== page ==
Iron ore and Coal

Iron ore price down on China’s forecasted steel output decline

Iron ore price down on China’s forecasted steel output decline
Mining News Pro - Iron ore prices fell on Thursday, pressured by the prospects of a demand slowdown for the steelmaking ingredient in China.

According to Fastmarkets MB, benchmark 62% Fe fines imported into Northern China were changing hands for $196.06 a tonne, down 3.2% from Wednesday’s closing.

The most-traded iron ore contract for September delivery on China’s Dalian Commodity Exchange closed daytime trading 1.6% lower at 1,114.50 yuan ($172.37), extending losses into a third straight session.

In September 2020, President Xi Jinping formally announced that China will aim to achieve a peak in carbon emissions before 2030, followed by carbon neutrality before 2060. As part of the decarbonization efforts, the Chinese government at the start of the year announced its intention to start reducing steel production in 2021.

However, China’s crude steel output in the first half grew nearly 12% compared with a year earlier.

“We think it is reasonable to expect second-half steel production growth in China will slow down meaningfully from the first half,” JPMorgan analysts said in a note.

JPMorgan expects Chinese demand to recover strongly in the fourth quarter, leading to a strong rebound in both steel prices and margins.

“After record-strong steel production in 2021 H1, we are starting to see China’s steel output decline. Margins have been falling, especially for steel producers supplying the construction industry, and we are getting more clarity of how the government’s announced production cuts will be rolled out and affect various provinces and steel mills in the second half of the year, said CRU’s steel analyst Richard Lu in a note.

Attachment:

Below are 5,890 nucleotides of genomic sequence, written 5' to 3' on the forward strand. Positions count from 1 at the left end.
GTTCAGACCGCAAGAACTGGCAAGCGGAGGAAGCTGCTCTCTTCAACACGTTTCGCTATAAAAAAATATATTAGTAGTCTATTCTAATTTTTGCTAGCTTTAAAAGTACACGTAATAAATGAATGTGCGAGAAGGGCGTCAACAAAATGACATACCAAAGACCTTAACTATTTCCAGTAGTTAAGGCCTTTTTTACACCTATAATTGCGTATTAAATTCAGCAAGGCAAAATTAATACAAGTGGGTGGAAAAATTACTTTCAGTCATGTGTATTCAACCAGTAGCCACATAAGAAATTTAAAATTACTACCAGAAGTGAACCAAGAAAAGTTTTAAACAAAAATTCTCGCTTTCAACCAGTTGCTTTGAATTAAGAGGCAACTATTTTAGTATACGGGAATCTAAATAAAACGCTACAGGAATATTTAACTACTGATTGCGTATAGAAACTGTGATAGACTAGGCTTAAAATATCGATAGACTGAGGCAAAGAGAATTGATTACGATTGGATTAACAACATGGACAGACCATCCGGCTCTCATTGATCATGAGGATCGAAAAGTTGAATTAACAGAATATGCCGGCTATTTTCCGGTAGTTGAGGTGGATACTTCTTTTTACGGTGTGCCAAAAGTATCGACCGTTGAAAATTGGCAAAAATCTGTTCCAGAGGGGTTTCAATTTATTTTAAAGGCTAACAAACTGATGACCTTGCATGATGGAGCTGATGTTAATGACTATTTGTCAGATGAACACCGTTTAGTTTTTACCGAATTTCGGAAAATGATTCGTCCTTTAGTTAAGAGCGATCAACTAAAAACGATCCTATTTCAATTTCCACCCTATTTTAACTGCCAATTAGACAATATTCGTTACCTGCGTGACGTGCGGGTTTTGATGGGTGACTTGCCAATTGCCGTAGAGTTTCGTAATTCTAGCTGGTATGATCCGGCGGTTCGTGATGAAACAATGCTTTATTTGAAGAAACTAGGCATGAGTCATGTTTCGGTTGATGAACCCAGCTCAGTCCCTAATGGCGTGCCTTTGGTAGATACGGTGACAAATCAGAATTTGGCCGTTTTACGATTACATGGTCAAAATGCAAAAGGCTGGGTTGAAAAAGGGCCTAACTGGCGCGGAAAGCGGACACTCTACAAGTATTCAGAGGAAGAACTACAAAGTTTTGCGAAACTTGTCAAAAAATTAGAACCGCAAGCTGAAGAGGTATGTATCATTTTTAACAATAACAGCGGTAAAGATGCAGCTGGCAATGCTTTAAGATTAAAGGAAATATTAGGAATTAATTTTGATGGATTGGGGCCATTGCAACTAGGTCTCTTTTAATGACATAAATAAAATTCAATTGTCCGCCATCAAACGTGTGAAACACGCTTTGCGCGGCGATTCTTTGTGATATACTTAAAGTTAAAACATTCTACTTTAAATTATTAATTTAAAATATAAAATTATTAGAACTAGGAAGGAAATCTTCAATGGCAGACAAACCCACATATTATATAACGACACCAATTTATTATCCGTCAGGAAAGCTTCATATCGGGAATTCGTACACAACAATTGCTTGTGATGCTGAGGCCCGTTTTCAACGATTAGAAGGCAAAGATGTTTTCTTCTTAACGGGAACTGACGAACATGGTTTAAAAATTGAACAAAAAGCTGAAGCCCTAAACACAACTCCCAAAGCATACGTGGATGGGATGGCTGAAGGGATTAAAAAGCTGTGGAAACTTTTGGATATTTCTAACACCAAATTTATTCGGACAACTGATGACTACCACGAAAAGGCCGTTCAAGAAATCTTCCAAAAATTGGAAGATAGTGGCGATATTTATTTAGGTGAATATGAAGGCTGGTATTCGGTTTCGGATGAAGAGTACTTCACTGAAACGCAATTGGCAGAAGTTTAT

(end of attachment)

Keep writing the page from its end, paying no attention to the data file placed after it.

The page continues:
“One thing is clear, China’s crude steel production in H2 will decline compared to both H1 this year and H2 last year. However, the decline will not be enough to meet the country’s target of reducing crude steel production in 2021 compared with 2020.”

Rio Tinto expects its iron ore shipment this year to be at the low end of the forecast range, which remains subject to weather and market conditions.

Fortescue Metals Group, meanwhile, beat its full-year shipment estimate with a total volume of 182.2 million tonnes, and set shipment outlook for fiscal 2022 at 180 million-185 million tonnes.

BHP Group reported full-year iron ore production near the top end of its forecast range, thanks to record output at two mines in Western Australia.

In a presentation released on Thursday morning, Vale revised down its guidance for year-end iron ore production capacity to 343 million tonnes per annum from 350 million tonnes previously.

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